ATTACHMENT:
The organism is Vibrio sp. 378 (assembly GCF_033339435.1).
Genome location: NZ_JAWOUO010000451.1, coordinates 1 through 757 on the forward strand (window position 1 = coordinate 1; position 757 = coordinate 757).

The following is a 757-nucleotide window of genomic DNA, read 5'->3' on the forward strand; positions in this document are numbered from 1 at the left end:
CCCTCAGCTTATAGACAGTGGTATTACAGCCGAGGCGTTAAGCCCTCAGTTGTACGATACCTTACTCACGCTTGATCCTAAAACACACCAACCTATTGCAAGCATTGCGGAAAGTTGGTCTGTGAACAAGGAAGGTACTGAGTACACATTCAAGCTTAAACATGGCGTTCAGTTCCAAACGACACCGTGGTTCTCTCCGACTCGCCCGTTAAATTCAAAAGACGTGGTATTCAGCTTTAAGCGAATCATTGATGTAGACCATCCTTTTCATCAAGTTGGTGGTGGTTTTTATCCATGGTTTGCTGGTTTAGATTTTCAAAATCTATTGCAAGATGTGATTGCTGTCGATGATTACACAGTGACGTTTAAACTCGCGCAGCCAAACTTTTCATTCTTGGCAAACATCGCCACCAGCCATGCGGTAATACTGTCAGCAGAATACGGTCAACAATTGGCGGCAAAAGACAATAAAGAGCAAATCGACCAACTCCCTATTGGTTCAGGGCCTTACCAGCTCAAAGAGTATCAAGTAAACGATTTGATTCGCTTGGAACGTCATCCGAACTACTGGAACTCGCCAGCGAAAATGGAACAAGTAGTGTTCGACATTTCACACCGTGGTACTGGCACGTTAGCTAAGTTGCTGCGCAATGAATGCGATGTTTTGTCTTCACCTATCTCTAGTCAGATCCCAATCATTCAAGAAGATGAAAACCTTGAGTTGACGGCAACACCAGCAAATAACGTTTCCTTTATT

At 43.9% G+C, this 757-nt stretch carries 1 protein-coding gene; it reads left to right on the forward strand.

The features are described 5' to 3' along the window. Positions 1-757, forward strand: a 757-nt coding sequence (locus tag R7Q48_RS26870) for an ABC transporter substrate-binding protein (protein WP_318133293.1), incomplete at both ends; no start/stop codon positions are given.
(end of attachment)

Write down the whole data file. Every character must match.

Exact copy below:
The organism is Vibrio sp. 378 (assembly GCF_033339435.1).
Genome location: NZ_JAWOUO010000451.1, coordinates 1 through 757 on the forward strand (window position 1 = coordinate 1; position 757 = coordinate 757).

The following is a 757-nucleotide window of genomic DNA, read 5'->3' on the forward strand; positions in this document are numbered from 1 at the left end:
CCCTCAGCTTATAGACAGTGGTATTACAGCCGAGGCGTTAAGCCCTCAGTTGTACGATACCTTACTCACGCTTGATCCTAAAACACACCAACCTATTGCAAGCATTGCGGAAAGTTGGTCTGTGAACAAGGAAGGTACTGAGTACACATTCAAGCTTAAACATGGCGTTCAGTTCCAAACGACACCGTGGTTCTCTCCGACTCGCCCGTTAAATTCAAAAGACGTGGTATTCAGCTTTAAGCGAATCATTGATGTAGACCATCCTTTTCATCAAGTTGGTGGTGGTTTTTATCCATGGTTTGCTGGTTTAGATTTTCAAAATCTATTGCAAGATGTGATTGCTGTCGATGATTACACAGTGACGTTTAAACTCGCGCAGCCAAACTTTTCATTCTTGGCAAACATCGCCACCAGCCATGCGGTAATACTGTCAGCAGAATACGGTCAACAATTGGCGGCAAAAGACAATAAAGAGCAAATCGACCAACTCCCTATTGGTTCAGGGCCTTACCAGCTCAAAGAGTATCAAGTAAACGATTTGATTCGCTTGGAACGTCATCCGAACTACTGGAACTCGCCAGCGAAAATGGAACAAGTAGTGTTCGACATTTCACACCGTGGTACTGGCACGTTAGCTAAGTTGCTGCGCAATGAATGCGATGTTTTGTCTTCACCTATCTCTAGTCAGATCCCAATCATTCAAGAAGATGAAAACCTTGAGTTGACGGCAACACCAGCAAATAACGTTTCCTTTATT

At 43.9% G+C, this 757-nt stretch carries 1 protein-coding gene; it reads left to right on the forward strand.

The features are described 5' to 3' along the window. Positions 1-757, forward strand: a 757-nt coding sequence (locus tag R7Q48_RS26870) for an ABC transporter substrate-binding protein (protein WP_318133293.1), incomplete at both ends; no start/stop codon positions are given.